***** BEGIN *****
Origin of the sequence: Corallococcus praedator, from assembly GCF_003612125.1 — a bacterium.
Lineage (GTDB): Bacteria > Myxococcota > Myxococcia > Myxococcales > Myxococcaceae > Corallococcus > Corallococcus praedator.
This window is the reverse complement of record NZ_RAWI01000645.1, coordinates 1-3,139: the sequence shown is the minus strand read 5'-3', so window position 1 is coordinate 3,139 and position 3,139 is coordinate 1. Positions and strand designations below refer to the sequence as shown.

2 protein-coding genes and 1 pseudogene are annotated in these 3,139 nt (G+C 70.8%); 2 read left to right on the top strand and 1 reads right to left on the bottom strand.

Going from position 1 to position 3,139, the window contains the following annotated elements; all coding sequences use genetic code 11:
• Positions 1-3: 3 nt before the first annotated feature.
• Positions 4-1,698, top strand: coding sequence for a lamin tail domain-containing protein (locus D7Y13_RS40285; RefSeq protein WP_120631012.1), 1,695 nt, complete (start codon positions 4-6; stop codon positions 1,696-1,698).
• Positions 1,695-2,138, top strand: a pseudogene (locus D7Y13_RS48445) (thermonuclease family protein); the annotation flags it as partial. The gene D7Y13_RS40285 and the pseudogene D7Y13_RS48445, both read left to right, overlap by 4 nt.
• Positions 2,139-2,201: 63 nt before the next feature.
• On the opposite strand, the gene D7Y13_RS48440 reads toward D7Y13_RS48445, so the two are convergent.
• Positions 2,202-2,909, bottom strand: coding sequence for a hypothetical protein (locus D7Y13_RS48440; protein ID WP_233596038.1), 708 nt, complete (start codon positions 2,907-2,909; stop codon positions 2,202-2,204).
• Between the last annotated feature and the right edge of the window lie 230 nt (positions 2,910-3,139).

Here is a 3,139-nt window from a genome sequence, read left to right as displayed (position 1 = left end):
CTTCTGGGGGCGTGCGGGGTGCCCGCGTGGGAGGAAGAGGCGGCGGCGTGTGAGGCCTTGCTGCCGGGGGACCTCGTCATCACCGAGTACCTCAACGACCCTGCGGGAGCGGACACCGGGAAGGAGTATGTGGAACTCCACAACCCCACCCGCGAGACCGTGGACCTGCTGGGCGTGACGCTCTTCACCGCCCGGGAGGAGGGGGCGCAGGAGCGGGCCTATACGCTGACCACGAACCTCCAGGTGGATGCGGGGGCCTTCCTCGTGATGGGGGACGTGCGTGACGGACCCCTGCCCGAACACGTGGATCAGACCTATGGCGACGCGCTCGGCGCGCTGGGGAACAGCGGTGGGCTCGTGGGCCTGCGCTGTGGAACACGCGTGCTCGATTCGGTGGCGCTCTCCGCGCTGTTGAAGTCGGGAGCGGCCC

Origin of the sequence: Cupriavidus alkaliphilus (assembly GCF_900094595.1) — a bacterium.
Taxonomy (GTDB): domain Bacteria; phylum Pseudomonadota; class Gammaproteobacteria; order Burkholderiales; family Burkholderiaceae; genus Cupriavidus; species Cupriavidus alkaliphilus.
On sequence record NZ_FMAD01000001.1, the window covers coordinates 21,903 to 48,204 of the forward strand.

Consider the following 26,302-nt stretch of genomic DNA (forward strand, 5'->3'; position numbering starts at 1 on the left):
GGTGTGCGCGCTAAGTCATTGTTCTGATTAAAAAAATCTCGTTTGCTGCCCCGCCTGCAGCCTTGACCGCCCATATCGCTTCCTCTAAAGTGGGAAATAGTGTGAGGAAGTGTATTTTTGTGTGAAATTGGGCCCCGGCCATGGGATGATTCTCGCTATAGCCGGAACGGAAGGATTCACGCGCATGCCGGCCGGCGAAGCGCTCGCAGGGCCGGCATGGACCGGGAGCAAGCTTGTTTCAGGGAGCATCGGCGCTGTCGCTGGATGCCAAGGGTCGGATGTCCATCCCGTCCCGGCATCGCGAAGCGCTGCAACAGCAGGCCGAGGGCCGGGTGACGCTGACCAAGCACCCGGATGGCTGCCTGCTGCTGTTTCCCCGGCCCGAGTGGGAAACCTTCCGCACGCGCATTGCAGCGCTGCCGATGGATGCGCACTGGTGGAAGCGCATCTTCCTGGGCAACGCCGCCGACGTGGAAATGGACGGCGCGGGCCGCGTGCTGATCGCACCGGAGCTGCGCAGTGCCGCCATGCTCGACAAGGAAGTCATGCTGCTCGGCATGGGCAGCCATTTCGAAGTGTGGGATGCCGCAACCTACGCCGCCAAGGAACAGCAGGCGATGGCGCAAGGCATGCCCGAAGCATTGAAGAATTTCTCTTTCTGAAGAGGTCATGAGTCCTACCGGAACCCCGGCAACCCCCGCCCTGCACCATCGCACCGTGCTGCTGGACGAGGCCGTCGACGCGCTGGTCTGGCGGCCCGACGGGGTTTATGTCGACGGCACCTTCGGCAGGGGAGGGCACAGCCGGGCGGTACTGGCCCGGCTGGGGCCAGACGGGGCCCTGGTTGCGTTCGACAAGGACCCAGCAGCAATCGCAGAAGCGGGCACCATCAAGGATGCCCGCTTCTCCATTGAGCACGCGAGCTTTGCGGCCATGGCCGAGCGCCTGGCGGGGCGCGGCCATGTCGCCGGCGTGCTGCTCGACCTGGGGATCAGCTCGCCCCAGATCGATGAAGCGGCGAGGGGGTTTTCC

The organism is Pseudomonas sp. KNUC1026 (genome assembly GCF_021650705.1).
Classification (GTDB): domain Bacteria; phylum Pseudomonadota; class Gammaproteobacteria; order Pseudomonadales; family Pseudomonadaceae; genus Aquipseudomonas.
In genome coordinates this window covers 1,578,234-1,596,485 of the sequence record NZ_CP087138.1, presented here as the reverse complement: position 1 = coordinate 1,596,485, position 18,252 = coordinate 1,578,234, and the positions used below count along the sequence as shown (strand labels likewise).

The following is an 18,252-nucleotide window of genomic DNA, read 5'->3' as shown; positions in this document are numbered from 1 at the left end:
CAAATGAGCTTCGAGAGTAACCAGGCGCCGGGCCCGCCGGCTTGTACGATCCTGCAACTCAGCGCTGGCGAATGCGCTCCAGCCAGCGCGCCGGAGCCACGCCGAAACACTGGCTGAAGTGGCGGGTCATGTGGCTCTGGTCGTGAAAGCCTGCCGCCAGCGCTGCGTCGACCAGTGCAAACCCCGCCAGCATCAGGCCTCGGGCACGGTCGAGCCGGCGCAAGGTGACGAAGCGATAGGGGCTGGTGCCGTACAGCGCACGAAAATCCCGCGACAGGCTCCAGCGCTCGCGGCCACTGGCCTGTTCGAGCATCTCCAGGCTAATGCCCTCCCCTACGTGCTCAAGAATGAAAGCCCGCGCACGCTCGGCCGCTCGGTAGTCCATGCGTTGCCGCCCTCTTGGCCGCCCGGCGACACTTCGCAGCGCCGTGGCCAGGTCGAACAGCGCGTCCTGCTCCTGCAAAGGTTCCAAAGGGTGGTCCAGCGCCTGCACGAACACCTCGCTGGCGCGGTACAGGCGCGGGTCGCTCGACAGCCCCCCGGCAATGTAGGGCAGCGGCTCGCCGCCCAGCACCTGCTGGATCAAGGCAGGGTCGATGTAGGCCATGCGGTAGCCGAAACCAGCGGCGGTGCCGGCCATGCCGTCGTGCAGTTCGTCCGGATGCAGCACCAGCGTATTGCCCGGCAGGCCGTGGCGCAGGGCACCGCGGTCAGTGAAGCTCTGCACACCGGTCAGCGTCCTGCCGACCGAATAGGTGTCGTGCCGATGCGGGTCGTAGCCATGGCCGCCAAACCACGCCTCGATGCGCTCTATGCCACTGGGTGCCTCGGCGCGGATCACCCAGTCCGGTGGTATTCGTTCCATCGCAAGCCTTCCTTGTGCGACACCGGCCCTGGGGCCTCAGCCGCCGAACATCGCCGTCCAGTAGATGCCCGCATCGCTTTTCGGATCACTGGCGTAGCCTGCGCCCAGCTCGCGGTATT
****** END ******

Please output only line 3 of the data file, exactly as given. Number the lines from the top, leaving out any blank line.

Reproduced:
This window is the reverse complement of record NZ_RAWI01000645.1, coordinates 1-3,139: the sequence shown is the minus strand read 5'-3', so window position 1 is coordinate 3,139 and position 3,139 is coordinate 1. Positions and strand designations below refer to the sequence as shown.